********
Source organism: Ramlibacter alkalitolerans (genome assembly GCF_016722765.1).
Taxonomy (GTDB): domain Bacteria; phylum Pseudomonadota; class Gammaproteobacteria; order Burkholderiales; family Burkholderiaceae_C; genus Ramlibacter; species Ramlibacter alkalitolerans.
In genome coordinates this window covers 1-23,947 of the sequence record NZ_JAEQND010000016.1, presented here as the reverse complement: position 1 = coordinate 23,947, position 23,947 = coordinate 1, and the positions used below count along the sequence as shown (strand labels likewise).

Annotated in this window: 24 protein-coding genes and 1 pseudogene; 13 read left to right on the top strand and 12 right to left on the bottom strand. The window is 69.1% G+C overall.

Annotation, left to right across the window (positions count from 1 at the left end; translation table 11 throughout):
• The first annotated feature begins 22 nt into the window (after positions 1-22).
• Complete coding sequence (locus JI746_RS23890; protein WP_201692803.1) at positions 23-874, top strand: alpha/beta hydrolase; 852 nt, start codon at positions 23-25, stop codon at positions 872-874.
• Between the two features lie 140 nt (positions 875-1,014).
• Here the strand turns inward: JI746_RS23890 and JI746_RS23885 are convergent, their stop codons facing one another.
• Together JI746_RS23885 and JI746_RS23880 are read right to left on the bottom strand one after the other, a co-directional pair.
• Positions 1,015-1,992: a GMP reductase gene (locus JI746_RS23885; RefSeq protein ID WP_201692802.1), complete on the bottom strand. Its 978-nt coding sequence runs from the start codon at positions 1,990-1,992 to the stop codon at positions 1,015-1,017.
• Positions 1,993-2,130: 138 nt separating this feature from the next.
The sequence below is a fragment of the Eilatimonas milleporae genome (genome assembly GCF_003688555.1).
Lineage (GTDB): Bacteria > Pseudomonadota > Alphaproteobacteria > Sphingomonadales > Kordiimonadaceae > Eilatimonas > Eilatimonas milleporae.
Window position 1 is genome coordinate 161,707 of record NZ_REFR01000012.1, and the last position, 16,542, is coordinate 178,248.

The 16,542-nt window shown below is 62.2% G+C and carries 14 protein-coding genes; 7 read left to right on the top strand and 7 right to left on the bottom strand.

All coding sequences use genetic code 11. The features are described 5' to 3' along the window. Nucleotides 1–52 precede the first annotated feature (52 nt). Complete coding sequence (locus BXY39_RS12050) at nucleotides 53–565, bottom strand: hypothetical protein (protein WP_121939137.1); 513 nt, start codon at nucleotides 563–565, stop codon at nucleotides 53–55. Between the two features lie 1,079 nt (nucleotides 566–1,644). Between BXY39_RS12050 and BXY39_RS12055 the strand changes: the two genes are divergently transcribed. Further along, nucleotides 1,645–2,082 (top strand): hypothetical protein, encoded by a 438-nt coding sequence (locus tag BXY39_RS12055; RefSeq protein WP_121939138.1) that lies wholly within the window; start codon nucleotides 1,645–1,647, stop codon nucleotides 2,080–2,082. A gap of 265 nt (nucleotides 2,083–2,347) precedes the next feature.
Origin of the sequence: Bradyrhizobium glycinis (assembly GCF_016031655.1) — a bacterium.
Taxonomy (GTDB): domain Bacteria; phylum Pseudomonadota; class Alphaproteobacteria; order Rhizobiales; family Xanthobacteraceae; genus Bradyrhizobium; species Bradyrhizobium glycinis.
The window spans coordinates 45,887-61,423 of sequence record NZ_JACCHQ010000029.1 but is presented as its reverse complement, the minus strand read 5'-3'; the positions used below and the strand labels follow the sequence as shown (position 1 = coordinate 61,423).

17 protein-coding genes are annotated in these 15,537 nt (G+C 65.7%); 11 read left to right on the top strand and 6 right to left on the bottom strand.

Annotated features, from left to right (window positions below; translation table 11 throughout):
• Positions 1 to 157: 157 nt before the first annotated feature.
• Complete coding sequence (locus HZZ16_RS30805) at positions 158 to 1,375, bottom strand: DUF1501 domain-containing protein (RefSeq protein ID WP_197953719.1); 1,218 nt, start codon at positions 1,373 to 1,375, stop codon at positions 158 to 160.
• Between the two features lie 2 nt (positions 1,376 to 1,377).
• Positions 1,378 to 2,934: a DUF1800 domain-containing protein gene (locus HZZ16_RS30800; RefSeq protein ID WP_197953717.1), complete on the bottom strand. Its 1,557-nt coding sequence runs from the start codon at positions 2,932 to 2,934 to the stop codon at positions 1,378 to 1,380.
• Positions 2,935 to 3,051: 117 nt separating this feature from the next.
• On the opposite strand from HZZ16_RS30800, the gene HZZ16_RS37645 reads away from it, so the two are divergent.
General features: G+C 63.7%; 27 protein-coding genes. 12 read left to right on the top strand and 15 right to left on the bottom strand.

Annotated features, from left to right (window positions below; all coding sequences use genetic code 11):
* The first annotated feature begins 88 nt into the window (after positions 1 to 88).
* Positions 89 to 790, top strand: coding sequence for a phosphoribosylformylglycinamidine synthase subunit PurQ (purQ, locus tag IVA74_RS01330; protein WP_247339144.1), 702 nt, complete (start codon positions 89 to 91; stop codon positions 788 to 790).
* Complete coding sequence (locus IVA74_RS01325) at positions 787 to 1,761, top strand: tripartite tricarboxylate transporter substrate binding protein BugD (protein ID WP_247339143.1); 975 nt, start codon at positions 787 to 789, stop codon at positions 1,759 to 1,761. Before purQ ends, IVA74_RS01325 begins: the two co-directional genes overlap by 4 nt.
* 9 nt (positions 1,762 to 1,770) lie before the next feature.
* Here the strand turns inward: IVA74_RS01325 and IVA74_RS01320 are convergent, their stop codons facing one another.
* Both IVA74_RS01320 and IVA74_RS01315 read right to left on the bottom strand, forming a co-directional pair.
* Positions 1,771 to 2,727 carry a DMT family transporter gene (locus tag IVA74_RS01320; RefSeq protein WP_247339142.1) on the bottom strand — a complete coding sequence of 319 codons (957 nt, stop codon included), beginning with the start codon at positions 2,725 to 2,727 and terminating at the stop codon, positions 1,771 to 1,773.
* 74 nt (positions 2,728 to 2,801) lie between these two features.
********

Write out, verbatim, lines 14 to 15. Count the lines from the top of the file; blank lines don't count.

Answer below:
Lineage (GTDB): Bacteria > Pseudomonadota > Alphaproteobacteria > Sphingomonadales > Kordiimonadaceae > Eilatimonas > Eilatimonas milleporae.
Window position 1 is genome coordinate 161,707 of record NZ_REFR01000012.1, and the last position, 16,542, is coordinate 178,248.